In conclusion, there are many further aspects of a contemporary doctrine of Scripture that could be evaluated in the light of covenantal discourse. For instance, a key feature of Meredith Kline’s work is his argument that it is actually the covenantal nature of the Bible which necessitates the concept of canon—a covenantal document was necessarily a canonical document as it was an intrinsic part of the suzerain’s rule and authority over his vassal subjects.52 The authority of Scripture is also affected by this model. Colin Gunton draws attention to an expression used by Alec Whitehouse: ‘the authority of grace’.53 From the covenantal perspective this is arguably an ideal characterisation of biblical authority as at the heart of the written text is law which is always initiated by the grace of promise. To describe Scripture, then, as having the ‘authority of grace’ suggests a potentially attractive explication of the nature of the authority of the Bible, not least given postmodernity’s tendency to read ‘authoritarian’ for ‘authority’, and to construe any such claims as power games which manipulate and control. These and other avenues could be further explored. However, we have simply tried to argue that a covenantal perspective on the Bible suggests that not all of Dulles’ models of revelation are necessarily mutually exclusive. Arguably, some should never have been divorced in the first place and we suggest that in law and gospel, word and act, in person and propositions, the God of promise is revealed in his covenantal Scriptures.

1 Avery Dulles, Models of Revelation (Dublin: Gill and Macmillan, 1983).

2 Kevin J. Vanhoozer, First Theology: God, Scripture and Hermeneutics (Leicester: Apollos, 2002), 127.

3 Francis Watson, Text and Truth: Redefining Biblical Theology (Edinburgh: T. & T. Clark, 1997), 5–6.

4 Michael S. Horton, Covenant and Eschatology: The Divine Drama (Louisville: Westminster John Knox Press, 2002); Peter Jensen, The Revelation of God (Leicester: IVP, 2002); Vanhoozer, First Theology.

5 Meredith G. Kline, Treaty of the Great King (Grand Rapids: Eerdmans, 1963); By Oath Consigned (Grand Rapids: Eerdmans, 1968); The Structure of Biblical Authority (Grand Rapids: Eerdmans 1975; repr. Wipf & Stock Publishers, 1997).

6 Kline, Structure, 27.

7 Ibid., 35.

8 Jensen, Revelation, 82.

9 Kline, Structure, 48–55.

10 Horton, Covenant, 135.

11 Ibid.

12 Ibid.

13 Vanhoozer, First Theology, 132, emphasis his.

14 Karl Barth, Church Dogmatics 1/2, trans. G. T. Thomson and Harold Knight (Edinburgh: T. & T. Clark, 1956).

15 Ibid., 463.

16 Karl Barth, Church Dogmatics 1/1, (hereafter CD), trans. G. W. Bromiley (Edinburgh: T. & T. Clark, 1975), 113.

17 CD 1/2, 481.

18 CD 1/1, 112.

19 Horton, Covenant, 233. See too R. Preus ‘The Doctrine of Revelation in Contemporary Theology’ Bulletin of the Evangelical Theological Society 9.3 (1966), 111–23.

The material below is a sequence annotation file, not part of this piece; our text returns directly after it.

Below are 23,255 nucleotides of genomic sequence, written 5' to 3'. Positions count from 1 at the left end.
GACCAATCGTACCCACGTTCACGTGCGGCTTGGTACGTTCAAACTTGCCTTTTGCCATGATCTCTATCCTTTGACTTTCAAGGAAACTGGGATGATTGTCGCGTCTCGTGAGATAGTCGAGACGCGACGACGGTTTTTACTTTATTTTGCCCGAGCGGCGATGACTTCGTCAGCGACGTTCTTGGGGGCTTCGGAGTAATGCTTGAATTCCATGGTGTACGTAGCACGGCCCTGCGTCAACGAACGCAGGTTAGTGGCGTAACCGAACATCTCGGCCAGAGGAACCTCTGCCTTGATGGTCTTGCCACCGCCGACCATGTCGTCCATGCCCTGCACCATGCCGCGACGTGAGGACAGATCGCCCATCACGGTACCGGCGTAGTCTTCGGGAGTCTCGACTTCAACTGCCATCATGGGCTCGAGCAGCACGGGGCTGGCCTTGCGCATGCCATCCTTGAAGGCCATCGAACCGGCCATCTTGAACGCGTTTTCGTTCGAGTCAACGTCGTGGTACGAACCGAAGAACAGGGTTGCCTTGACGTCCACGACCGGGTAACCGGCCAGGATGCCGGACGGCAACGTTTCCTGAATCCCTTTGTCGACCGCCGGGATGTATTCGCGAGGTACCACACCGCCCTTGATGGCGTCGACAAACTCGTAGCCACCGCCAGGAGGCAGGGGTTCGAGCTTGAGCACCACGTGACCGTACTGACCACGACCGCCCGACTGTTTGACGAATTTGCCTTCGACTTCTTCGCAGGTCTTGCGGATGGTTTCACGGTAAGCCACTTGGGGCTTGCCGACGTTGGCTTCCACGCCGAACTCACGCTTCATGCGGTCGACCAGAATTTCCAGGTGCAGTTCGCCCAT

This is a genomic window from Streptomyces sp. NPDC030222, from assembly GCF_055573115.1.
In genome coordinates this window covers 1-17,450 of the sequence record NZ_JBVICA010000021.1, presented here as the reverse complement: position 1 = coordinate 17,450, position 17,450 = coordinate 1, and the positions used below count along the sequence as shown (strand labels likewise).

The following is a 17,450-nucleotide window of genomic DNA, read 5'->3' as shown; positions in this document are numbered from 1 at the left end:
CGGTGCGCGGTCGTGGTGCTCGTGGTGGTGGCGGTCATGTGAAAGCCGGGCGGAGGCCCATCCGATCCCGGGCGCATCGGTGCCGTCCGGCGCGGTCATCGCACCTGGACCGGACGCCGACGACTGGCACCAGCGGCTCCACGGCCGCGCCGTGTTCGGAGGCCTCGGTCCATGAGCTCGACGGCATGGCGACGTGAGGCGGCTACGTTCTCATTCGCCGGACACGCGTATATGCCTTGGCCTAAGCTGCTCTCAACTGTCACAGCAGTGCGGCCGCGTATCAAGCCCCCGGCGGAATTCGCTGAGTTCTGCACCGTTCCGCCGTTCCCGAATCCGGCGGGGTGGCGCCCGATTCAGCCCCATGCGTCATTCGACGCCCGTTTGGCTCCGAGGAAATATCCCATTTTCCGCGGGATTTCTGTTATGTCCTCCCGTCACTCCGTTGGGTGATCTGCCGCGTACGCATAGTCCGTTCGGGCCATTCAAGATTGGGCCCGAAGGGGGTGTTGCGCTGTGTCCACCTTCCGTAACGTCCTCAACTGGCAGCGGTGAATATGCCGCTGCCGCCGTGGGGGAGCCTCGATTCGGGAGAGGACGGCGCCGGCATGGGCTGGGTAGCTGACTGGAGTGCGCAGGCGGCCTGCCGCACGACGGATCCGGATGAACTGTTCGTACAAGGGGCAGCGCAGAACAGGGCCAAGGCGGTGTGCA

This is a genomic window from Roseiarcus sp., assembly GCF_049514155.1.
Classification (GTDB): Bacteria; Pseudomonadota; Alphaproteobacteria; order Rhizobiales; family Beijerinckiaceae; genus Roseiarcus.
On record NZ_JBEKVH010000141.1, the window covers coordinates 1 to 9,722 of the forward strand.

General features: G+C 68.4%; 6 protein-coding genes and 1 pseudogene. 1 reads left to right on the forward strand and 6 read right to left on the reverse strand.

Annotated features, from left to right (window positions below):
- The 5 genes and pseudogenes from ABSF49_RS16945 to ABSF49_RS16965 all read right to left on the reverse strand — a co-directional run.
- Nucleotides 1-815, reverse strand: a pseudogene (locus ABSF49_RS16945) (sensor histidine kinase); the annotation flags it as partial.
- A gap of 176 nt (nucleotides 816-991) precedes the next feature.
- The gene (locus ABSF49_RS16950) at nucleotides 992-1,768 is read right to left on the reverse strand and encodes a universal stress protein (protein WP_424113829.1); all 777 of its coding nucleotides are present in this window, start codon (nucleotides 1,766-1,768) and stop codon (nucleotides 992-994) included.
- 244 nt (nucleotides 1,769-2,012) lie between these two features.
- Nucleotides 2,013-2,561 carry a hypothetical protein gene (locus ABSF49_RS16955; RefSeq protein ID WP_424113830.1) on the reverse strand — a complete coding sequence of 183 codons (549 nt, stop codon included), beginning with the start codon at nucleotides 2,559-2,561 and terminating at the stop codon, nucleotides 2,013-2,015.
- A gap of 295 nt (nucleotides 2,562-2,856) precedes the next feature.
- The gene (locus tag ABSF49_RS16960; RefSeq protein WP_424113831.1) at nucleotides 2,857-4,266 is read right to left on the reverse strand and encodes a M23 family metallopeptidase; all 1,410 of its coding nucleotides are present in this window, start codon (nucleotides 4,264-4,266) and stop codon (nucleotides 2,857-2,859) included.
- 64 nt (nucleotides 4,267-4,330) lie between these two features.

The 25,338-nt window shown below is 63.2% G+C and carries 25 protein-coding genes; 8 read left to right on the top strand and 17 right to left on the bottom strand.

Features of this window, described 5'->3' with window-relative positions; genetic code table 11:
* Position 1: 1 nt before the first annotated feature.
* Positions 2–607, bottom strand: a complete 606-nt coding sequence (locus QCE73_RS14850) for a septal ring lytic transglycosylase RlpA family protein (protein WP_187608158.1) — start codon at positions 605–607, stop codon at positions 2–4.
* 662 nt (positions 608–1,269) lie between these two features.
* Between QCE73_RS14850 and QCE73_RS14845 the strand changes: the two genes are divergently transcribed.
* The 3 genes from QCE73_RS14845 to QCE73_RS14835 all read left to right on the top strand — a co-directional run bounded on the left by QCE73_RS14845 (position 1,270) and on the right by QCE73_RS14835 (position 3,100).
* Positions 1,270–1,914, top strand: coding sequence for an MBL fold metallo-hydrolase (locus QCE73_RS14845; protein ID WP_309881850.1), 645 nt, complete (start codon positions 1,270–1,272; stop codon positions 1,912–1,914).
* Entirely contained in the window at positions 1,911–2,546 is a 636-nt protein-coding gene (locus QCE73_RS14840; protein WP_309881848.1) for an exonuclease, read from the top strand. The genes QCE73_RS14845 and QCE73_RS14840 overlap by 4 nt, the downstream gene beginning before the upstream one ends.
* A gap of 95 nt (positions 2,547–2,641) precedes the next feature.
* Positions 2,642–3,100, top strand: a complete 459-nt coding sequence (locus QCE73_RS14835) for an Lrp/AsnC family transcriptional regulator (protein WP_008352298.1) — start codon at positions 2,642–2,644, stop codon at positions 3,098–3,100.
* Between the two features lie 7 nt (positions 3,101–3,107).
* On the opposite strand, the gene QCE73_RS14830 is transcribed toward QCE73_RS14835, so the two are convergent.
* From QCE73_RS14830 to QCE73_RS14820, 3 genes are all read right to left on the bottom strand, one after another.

20 Paul Helm, The Divine Revelation: The Basic Issues (London: Marshall Morgan & Scott, 1982), 35.

21 Vanhoozer, First Theology, 154.

22 CD 1/1, 132.

23 See the criticisms in Timothy Ward, Word and Supplement: Speech Acts, Biblical Texts, and the Sufficiency of Scripture (Oxford: OUP, 2002), 121; Nicholas Wolterstorff, Divine Discourse: Philosophical Reflections on the Claim that God Speaks (Cambridge: CUP, 1995), 72.

24 Vanhoozer, First Theology, 155.

25 CD 1/2, 516.

26 Ibid., 517.

27 Ibid., 518.

28 Ibid., 521.

29 Ibid., 516.

30 B. B. Warfield, The Inspiration and Authority of the Bible (Philadelphia: P&R, 1948), 132–33.

31 See Ward’s discussion of Warfield, Word and Supplement, 263–98.

32 Horton, Covenant, 133–34.

33 Klaas Runia, Karl Barth and the Word of God (Leicester: RTSF Monographs, 1964), 19.

34 CD 1/2, 522.

35 Horton, Covenant, 126–27; Ward, Word and Supplement, 77–85.

36 Vanhoozer, First Theology, 130.

37 Ward, Word and Supplement, 131–32.

38 Vanhoozer, First Theology, 153.

39 Horton, Covenant, 136.

40 Ibid.

41 Vanhoozer, First Theology, 154.

42 Ibid., 129.

43 CD 1/2, 525.

44 Ibid.

45 Ibid., 530.

46 Ibid., 531.

47 Ibid.

48 Ibid., 532.

49 Helm, ‘The Perfect Trustworthiness of God’, in C. Trueman & P. Helm (eds.), The Trustworthiness of God: Perspectives on the Nature of Scripture (Leicester: Apollos, 2002), 243.

50 Watson, ‘The Bible’ in John Webster (ed.), The Cambridge Companion to Karl Barth (Cambridge University Press, 2000), 61.

51 John Webster, Barth (London and New York: Continuum, 2000), 55.

52 Kline, Structure, 27–44.

53 Colin Gunton, A Brief Theology of Revelation, (Edinburgh: T. & T. Clark, 1995), 39.

David Gibson

David Gibson is the Minister of Trinity Church, Aberdeen, Scotland. He is author of Reading the Decree (T&T Clark, 2009) and co-editor of From Heaven
He Came and Sought Her
(Crossway, 2013).